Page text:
I’ve been on this planet for 21 years. I can tell you without any fear of being biased that men follow sports more ardently than women. This is for 2 reasons – a) It’s a mandated stereotype that masculinity and sports are connected in every which way, and b) Most men actually like watching sports. But there is a difference. Some people play sports and some people … simply watch them while bitching about how world class players can’t do things the said people (presumably) can go about doing routinely … blindfolded and with hands tied behind their backs.

The Chennai stereotype for a sports fan is a fat dude, most plausibly adept at quizzing, who can rant off about players from every team in Football, Cricket, F1, Basketball and what-not. He can tell you their statistics, past players from the team and their statistics, team/club statistics in the sport since the beginning of time, how bad/good a particular player is/was, rare events that happened in the sport etc. I have always played around with making a Fat Chennai Quizzer Dude meme.

Anyway, random bitching part, here is a comprehensive list of things I absolutely hate about commercial sports, stylised with numbered points for your viewing pleasure.

I am going to be addressing some random dude (obviously, Srinivasan) who is the Fat Chennai Quizzer Dude in question or just addressing people generally through the rest of the blog post.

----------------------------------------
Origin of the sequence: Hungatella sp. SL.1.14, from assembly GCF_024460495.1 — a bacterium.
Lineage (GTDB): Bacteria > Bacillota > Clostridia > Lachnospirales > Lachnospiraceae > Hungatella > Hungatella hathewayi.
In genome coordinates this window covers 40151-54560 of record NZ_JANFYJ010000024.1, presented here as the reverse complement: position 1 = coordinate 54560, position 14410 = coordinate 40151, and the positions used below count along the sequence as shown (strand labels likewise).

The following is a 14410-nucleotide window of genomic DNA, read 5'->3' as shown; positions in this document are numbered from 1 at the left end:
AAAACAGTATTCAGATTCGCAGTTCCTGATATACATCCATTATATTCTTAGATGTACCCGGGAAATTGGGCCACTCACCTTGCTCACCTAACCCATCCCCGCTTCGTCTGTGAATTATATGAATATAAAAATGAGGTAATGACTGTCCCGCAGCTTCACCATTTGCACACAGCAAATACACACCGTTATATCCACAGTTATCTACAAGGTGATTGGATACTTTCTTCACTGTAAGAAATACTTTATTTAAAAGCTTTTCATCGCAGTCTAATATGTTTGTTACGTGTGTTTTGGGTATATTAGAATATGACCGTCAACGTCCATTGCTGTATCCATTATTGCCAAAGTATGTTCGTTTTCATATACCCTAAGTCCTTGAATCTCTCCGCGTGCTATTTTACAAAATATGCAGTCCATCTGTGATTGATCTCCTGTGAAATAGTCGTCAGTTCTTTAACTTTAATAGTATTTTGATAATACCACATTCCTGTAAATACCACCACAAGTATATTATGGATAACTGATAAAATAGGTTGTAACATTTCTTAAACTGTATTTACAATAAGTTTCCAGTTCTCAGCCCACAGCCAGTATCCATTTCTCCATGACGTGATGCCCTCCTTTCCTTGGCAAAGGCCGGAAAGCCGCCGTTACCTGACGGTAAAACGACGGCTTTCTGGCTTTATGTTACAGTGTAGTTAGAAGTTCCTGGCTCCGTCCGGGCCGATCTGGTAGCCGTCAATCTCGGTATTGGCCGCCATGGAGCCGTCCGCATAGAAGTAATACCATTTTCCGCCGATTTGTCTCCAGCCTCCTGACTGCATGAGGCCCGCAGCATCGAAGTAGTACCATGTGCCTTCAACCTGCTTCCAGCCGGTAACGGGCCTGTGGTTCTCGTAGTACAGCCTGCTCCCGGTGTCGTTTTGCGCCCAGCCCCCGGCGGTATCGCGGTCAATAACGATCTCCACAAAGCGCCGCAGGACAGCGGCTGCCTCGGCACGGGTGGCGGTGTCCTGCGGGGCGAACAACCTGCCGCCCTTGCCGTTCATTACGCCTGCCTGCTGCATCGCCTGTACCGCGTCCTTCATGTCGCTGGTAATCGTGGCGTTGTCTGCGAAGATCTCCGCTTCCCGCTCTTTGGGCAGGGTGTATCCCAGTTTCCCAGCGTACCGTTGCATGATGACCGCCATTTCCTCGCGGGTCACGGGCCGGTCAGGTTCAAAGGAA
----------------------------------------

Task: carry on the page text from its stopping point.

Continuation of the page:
1) They’re Commercial:

Dude, if you point out to me that money is the cornerstone of capitalism, I will bitchslap you from here to Valhalla in one backhanded motion that would shame Federer. Just because a nation is mad about something, you must make money from it, is it? No, more than that, it is the fact that such huge money goes into cricket that it is telecast all over the place and influences the younger and more naive generation. Hockey, our supposed *national* sport might as well not exist.

But more than the fact that such blatant commercialism exists, it is pissing off to see that my generation *wants* it to exist. Really? You want them to make obscene amounts of money while you sit at home and watch people playing against each other? I fail to see the logic behind this. But I fail to see the logic behind the whole *viewing sports* thing. They pit 2 sets of 11 people against each other, while making exorbitant amounts of money from stadium tickets, adverts, investors (and probably bookies), franchise material like T-Shirts, mugs etc. and by selling broadcasting rights. Meanwhile, you sit there watching these players fight it out and in doing so, helping this whole money chain move along. Imagine, just by sitting there, you are helping other people rake in more money than you’ll probably make in your entire lifetime.

2) You *see* them:

You do *not* play them. That was my point. I am not able to comprehend the euphoria you get from watching 11 dudes battle it out against each other for one ball to hit one place. I find it utterly stupid. I understand the whole point of sports. Be it football or cricket, you run around like mad and it is good exercise while you have fun.